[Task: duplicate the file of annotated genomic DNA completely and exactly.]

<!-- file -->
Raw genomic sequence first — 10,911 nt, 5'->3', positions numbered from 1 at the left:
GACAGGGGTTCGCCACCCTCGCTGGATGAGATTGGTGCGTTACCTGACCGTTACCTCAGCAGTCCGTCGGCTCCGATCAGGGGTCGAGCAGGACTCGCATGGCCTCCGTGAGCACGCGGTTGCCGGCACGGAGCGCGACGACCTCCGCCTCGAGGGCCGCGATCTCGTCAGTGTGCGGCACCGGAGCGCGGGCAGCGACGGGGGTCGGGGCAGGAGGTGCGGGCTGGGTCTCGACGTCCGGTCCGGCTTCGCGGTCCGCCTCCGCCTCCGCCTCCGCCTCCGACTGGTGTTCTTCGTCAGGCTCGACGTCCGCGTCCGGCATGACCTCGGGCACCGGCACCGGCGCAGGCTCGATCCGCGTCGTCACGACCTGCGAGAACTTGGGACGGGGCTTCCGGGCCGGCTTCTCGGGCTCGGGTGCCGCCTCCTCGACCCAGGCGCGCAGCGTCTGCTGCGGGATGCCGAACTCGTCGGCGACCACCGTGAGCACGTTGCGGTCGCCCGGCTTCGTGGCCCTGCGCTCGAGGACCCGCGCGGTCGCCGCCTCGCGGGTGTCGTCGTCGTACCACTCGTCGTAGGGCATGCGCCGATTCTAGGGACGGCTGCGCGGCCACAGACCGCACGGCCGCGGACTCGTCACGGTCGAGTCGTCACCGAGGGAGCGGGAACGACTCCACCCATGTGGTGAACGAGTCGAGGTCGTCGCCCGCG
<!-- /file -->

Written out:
Raw genomic sequence first — 10,911 nt, 5'->3', positions numbered from 1 at the left:
GACAGGGGTTCGCCACCCTCGCTGGATGAGATTGGTGCGTTACCTGACCGTTACCTCAGCAGTCCGTCGGCTCCGATCAGGGGTCGAGCAGGACTCGCATGGCCTCCGTGAGCACGCGGTTGCCGGCACGGAGCGCGACGACCTCCGCCTCGAGGGCCGCGATCTCGTCAGTGTGCGGCACCGGAGCGCGGGCAGCGACGGGGGTCGGGGCAGGAGGTGCGGGCTGGGTCTCGACGTCCGGTCCGGCTTCGCGGTCCGCCTCCGCCTCCGCCTCCGCCTCCGACTGGTGTTCTTCGTCAGGCTCGACGTCCGCGTCCGGCATGACCTCGGGCACCGGCACCGGCGCAGGCTCGATCCGCGTCGTCACGACCTGCGAGAACTTGGGACGGGGCTTCCGGGCCGGCTTCTCGGGCTCGGGTGCCGCCTCCTCGACCCAGGCGCGCAGCGTCTGCTGCGGGATGCCGAACTCGTCGGCGACCACCGTGAGCACGTTGCGGTCGCCCGGCTTCGTGGCCCTGCGCTCGAGGACCCGCGCGGTCGCCGCCTCGCGGGTGTCGTCGTCGTACCACTCGTCGTAGGGCATGCGCCGATTCTAGGGACGGCTGCGCGGCCACAGACCGCACGGCCGCGGACTCGTCACGGTCGAGTCGTCACCGAGGGAGCGGGAACGACTCCACCCATGTGGTGAACGAGTCGAGGTCGTCGCCCGCG